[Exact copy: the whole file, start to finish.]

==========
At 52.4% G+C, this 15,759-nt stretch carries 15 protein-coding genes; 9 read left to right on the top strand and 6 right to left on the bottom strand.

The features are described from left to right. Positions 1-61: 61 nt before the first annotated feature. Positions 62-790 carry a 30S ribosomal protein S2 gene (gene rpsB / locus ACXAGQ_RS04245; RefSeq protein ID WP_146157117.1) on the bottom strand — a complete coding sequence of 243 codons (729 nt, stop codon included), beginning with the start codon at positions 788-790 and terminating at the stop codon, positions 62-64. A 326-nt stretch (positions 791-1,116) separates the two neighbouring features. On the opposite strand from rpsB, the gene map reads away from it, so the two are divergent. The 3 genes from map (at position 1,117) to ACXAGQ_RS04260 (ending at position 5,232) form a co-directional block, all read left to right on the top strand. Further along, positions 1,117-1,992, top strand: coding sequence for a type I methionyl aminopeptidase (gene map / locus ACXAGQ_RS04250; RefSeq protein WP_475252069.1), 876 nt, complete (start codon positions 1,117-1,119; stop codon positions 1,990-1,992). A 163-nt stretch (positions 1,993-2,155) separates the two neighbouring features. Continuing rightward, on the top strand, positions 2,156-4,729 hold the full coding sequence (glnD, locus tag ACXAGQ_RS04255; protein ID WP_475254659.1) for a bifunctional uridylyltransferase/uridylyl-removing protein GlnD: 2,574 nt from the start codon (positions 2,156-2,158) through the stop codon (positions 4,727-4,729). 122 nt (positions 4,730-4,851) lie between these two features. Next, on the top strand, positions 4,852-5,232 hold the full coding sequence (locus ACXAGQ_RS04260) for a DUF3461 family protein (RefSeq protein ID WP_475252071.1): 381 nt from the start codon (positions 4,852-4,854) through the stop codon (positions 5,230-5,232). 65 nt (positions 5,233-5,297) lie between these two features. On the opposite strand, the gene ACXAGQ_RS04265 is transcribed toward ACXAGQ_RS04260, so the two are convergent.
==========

At 52.4% G+C, this 15,759-nt stretch carries 15 protein-coding genes; 9 read left to right on the top strand and 6 right to left on the bottom strand.

The features are described from left to right. Positions 1-61: 61 nt before the first annotated feature. Positions 62-790 carry a 30S ribosomal protein S2 gene (gene rpsB / locus ACXAGQ_RS04245; RefSeq protein ID WP_146157117.1) on the bottom strand — a complete coding sequence of 243 codons (729 nt, stop codon included), beginning with the start codon at positions 788-790 and terminating at the stop codon, positions 62-64. A 326-nt stretch (positions 791-1,116) separates the two neighbouring features. On the opposite strand from rpsB, the gene map reads away from it, so the two are divergent. The 3 genes from map (at position 1,117) to ACXAGQ_RS04260 (ending at position 5,232) form a co-directional block, all read left to right on the top strand. Further along, positions 1,117-1,992, top strand: coding sequence for a type I methionyl aminopeptidase (gene map / locus ACXAGQ_RS04250; RefSeq protein WP_475252069.1), 876 nt, complete (start codon positions 1,117-1,119; stop codon positions 1,990-1,992). A 163-nt stretch (positions 1,993-2,155) separates the two neighbouring features. Continuing rightward, on the top strand, positions 2,156-4,729 hold the full coding sequence (glnD, locus tag ACXAGQ_RS04255; protein ID WP_475254659.1) for a bifunctional uridylyltransferase/uridylyl-removing protein GlnD: 2,574 nt from the start codon (positions 2,156-2,158) through the stop codon (positions 4,727-4,729). 122 nt (positions 4,730-4,851) lie between these two features. Next, on the top strand, positions 4,852-5,232 hold the full coding sequence (locus ACXAGQ_RS04260) for a DUF3461 family protein (RefSeq protein ID WP_475252071.1): 381 nt from the start codon (positions 4,852-4,854) through the stop codon (positions 5,230-5,232). 65 nt (positions 5,233-5,297) lie between these two features. On the opposite strand, the gene ACXAGQ_RS04265 is transcribed toward ACXAGQ_RS04260, so the two are convergent.